Migrant Truck Driver in Texas Didn’t Know Air Conditioning Had Turned Off

(CNN) — The suspected driver of a tractor-trailer in which sweltering conditions killed 53 migrants this week in San Antonio was unaware that the truck’s air conditioning unit had stopped working, according to a federal criminal complaint filed Thursday. Wednesday in the investigation of the deadliest human trafficking case in US history.

The driver’s recognition was disclosed to a federal informant by an alleged co-conspirator in the case, according to the complaint.

The alleged co-conspirator, Christian Martinez, had been in contact by cell phone about the apparent human smuggling scheme with the truck driver, Homero Zamorano Jr., the Justice Department said.

The men were exchanging photos, including one of a “truckload manifest,” and discussing whether the driver should go to the “same place,” the complaint says, adding that Martinez sent GPS coordinates to a location in Laredo, Texas. .

The hard story of the relatives of the migrants who found dead in Texas 1:26

Martinez “initiated a conversation about the deaths of several people inside a trailer” and admitted to being involved, according to the complaint, citing information shared by a confidential informant in communication with Martinez, who was already the subject of a Security Investigations investigation. National.

Martinez said the truck driver was unaware that the air conditioning unit had stopped working, the informant told investigators, according to the complaint.

The discovery of the truck came as US federal authorities launched what they described as an “unprecedented” operation to disrupt people smuggling networks in the middle of a influx of immigrants on the border between the United States and Mexico. More than a dozen were rescued alive from inside the vehicle, and many were hospitalized for heat-related ailments; 48 people were initially found dead; five have since died.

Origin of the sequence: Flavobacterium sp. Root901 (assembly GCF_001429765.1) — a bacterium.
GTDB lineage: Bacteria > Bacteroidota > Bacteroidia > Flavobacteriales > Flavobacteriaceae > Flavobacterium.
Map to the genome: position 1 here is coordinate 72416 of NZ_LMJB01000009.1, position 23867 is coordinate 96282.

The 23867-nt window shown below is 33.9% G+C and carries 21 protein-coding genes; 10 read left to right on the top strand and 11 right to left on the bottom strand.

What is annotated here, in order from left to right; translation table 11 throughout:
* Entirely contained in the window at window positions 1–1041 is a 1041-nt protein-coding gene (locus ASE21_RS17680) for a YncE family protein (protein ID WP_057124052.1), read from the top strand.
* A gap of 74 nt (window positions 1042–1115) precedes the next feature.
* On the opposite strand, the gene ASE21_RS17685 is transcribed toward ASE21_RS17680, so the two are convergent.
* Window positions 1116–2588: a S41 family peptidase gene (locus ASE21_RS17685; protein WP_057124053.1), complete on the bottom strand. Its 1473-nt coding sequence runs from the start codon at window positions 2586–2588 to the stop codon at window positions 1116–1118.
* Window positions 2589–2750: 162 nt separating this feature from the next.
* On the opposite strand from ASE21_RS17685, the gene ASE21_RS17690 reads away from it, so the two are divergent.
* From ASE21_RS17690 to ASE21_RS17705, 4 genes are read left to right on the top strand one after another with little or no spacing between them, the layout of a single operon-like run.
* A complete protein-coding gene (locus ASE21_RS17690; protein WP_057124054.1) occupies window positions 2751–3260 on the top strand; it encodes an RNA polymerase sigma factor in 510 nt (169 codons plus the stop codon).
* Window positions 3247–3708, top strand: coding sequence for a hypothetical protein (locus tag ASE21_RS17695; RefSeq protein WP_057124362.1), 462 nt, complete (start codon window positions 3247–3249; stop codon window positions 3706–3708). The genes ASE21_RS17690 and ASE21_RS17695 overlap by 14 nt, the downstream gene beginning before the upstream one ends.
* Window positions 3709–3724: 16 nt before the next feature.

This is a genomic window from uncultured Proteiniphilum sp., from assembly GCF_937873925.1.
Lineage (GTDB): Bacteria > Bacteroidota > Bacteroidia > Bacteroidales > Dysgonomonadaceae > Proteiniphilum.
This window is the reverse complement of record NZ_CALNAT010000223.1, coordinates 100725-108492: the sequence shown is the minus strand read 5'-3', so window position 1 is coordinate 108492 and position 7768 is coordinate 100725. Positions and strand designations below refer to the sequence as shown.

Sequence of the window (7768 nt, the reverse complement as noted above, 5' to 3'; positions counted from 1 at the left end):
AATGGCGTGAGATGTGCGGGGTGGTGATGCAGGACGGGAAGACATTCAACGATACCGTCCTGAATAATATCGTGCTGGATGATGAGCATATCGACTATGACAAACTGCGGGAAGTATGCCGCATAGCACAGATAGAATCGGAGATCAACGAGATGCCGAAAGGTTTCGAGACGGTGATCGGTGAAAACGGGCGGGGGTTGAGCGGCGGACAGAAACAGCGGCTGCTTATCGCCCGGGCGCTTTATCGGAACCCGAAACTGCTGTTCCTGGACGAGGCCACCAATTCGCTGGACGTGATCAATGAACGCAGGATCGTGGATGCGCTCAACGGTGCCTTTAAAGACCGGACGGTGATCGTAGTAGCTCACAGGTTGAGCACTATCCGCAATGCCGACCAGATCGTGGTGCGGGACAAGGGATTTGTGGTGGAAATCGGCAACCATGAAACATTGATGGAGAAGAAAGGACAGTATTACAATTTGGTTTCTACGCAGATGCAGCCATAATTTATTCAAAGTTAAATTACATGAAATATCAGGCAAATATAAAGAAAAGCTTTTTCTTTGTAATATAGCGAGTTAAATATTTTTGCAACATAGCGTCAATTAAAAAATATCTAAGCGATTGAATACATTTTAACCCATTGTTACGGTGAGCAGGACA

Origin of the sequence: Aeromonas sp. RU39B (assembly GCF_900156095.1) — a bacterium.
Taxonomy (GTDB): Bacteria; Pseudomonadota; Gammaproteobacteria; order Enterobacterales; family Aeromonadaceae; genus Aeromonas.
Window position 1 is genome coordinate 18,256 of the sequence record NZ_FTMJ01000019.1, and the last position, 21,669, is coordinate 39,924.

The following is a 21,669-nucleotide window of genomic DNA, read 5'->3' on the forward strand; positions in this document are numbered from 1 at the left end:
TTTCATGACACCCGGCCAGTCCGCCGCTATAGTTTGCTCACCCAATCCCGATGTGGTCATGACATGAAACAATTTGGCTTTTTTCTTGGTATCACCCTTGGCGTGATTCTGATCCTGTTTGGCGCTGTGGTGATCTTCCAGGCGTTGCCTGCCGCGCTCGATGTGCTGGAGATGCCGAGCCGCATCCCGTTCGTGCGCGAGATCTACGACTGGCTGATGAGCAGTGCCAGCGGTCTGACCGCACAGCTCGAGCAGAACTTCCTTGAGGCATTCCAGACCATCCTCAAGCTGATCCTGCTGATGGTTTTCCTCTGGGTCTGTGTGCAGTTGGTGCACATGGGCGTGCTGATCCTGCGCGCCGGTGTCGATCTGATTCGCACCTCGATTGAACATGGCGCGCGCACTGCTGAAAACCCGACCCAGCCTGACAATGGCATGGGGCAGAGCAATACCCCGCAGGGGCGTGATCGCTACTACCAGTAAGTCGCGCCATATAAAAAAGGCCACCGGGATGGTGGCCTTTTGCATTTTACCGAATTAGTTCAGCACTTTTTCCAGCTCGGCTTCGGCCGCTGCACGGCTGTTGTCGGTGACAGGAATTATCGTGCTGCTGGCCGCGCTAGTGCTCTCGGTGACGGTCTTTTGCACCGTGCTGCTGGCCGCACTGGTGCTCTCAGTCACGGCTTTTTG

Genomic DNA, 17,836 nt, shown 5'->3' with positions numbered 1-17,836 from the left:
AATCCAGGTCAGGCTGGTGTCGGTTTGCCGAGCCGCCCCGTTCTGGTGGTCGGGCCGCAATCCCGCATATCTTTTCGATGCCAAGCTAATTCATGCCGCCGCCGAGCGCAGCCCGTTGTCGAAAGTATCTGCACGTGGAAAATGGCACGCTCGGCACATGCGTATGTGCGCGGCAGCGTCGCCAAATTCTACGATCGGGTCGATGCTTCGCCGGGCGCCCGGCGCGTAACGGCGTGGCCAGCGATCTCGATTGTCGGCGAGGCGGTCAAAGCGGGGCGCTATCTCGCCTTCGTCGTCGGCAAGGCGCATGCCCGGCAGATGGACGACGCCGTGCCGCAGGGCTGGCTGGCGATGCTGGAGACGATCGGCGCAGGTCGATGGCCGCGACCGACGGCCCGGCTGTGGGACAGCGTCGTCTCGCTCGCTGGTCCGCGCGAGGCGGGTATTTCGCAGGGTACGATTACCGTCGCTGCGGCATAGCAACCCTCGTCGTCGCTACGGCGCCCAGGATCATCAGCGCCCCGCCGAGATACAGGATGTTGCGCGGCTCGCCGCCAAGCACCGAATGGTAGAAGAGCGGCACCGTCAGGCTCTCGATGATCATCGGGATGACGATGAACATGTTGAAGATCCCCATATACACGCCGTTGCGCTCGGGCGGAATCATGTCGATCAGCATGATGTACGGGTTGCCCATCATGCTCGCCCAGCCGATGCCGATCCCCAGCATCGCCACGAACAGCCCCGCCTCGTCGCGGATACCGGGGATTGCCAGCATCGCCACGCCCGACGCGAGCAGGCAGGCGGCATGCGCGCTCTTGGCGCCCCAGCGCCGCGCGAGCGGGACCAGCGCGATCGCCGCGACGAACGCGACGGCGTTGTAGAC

Among the survivors, two were in critical condition Friday, one in serious condition and one in fair condition, officials at University Hospital of San Antonio and Metropolitan Methodist Hospital said. Six more migrants from the truck had been undergoing treatment Tuesday at Baptist Medical Center in San Antonio and CHRISTUS Health’s Children’s Hospital of San Antonio and its Santa Rosa Hospital.

Martinez, 28, and Zamorano, 45, have been arrested and charged with crimes that carry the death penalty as a possible punishment. CNN has reached out to Martinez’s attorney for comment, while Zamorano’s attorney declined to comment. Two others have also been arrested and charged in the case.

The refrigerator trailer had no visible working air conditioning unit, and there was no sign of water inside, the San Antonio fire chief said, adding that it was not immediately clear how long the people had been dead. inside the truck. High temperatures Monday in the San Antonio area ranged from 90 degrees to 100 degrees Fahrenheit (32 to 7 degrees Celsius).

“None of these people were able to get out of the truck,” said Fire Chief Charles Hood. “So, they were still there, waiting for help, when we arrived… which means they were too weak, in a weakened state, to go out and help themselves.”

The case is “the worst human trafficking event in America,” said Craig Larrabee, acting special agent in charge of San Antonio Homeland Security Investigations.

“In the past, smuggling organizations were family-owned,” Larrabee told CNN. “Now, they are organized and linked to the cartels. So, you have a criminal organization that does not take into account the safety of migrants. They are treated like commodities rather than people.”

With information from CNN’s Carolyn Sung and Rebekah Riess

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